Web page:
The forgotten women of Afghanistan

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The forgotten women of Afghanistan

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The impact of 30 years of war on the Afghan Women: The harsh realities of Maternal Mortality in Afghanistan.

News on Afghanistan primarily focuses on suicide bombings, the insurgency, and the opium production. Less importance is given to the fact that for over thirty years, Afghanistan has faced war, drought, deep poverty and civil instability. Even less attention is given to the crumbling healthcare system and indigenous populations of the country; mainly women and children. Women and children are the most vulnerable population of communities and bear most of the suffering.

 According to the CDC, the maternal mortality rate in Afghanistan is 1600 per 100,000 live births, making it the highest maternal mortality rate reported globally. Depending on their poverty level, some regions of the country showed the rate of 6507 per 100,000 live births, which means they face almost 600 times the risk of dying in childbirth than someone in the US. About 90 percent of maternal deaths in Afghanistan are preventable with simple access to health care, but these women are deprived of such services because they and their communities are too poor.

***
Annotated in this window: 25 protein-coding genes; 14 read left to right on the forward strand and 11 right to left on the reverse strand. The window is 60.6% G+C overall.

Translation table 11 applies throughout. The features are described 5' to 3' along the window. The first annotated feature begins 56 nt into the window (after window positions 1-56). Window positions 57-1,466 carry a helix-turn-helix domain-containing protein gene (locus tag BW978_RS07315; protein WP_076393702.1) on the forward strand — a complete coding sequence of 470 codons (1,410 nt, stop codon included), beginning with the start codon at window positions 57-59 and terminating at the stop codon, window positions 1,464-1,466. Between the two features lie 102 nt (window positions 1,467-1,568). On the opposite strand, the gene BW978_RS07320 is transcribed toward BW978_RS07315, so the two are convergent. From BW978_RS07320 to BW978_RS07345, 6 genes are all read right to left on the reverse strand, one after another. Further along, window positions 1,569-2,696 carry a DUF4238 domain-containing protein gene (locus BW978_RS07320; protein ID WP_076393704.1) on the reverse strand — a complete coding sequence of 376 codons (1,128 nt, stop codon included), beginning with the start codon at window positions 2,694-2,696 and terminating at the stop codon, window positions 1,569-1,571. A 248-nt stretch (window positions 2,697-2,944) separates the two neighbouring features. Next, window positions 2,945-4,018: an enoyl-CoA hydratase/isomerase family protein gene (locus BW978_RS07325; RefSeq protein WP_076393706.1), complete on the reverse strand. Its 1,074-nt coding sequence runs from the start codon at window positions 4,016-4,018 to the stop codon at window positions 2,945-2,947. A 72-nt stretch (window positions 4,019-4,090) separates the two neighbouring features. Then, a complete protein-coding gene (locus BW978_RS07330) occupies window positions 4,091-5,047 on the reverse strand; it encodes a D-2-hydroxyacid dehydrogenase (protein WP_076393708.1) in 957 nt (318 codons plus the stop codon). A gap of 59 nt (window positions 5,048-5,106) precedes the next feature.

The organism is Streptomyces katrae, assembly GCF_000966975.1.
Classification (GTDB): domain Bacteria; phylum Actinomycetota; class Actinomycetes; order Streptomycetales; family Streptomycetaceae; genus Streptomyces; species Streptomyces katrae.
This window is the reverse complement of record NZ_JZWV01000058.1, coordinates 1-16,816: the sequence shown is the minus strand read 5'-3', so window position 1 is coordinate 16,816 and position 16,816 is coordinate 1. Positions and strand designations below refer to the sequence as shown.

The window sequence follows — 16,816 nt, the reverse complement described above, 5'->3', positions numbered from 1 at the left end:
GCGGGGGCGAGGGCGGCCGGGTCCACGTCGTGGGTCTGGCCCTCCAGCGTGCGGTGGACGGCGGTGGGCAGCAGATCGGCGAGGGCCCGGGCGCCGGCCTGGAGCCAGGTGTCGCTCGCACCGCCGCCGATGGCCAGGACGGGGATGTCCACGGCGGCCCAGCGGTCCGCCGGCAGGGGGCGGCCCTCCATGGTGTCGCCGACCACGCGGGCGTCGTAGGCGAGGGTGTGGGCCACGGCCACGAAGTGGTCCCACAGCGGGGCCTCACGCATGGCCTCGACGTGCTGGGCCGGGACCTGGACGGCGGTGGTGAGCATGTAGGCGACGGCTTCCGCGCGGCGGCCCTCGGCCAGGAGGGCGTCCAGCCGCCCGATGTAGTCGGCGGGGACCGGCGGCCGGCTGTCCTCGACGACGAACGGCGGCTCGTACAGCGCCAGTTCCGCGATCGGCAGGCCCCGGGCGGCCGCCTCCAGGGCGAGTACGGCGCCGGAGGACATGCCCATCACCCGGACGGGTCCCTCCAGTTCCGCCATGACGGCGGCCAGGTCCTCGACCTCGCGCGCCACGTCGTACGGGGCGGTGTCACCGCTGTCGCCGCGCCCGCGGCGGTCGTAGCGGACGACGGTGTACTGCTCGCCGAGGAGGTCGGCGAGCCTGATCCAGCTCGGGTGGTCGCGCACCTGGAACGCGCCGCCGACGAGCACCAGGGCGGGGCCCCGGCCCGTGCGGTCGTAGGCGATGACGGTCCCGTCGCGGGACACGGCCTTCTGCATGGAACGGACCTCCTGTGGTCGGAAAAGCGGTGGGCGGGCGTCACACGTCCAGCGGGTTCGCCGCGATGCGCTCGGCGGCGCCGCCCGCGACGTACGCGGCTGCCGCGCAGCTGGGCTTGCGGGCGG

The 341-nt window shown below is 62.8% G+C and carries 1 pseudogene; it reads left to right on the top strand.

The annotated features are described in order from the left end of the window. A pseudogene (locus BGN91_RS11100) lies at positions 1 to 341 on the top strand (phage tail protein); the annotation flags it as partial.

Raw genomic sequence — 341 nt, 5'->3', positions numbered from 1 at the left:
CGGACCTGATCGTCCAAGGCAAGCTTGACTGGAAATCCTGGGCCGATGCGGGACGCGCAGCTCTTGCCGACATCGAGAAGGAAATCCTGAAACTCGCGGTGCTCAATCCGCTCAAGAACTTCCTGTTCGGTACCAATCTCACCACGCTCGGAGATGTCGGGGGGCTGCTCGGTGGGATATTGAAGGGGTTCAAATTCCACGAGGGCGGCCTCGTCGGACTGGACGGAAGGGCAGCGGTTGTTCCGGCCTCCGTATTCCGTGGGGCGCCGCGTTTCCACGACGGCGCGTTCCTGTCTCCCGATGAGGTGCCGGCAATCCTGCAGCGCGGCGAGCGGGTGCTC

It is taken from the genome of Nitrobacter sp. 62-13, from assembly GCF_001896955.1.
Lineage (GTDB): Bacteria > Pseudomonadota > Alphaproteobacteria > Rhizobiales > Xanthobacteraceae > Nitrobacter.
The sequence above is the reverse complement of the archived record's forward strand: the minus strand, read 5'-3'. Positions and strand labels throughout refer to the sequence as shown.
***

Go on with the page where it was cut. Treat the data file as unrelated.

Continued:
The most common cause of maternal mortality in Afghanistan is postpartum hemorrhage. PPH is the loss of blood after childbirth in excess of 500 mL. A significant number of PPH cases occur within 24 hours after birth and are due to failure of the uterus to properly contract after the child is born. Without immediate and proper medical attention, this could result in the death of the mother. In order to prevent such scenario, the mother needs access to skilled providers, transport systems and emergency services, which is very extinct in Afghanistan.

Sex. Abortion. Parenthood. Power.

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Maternal mortality is the leading cause of death among women of reproductive age in Afghanistan. Many of these deaths are preventable with access to basic health care services. While most women in wealthier nations celebrate their pregnancy, Afghan women must come into terms with a minimal chance of survival. It is time for developed nations, NGOs, and public health resource as well as capacity building in Afghanistan to greatly prioritize maternal and child health in order to promote family health and, ultimately the development of a health society.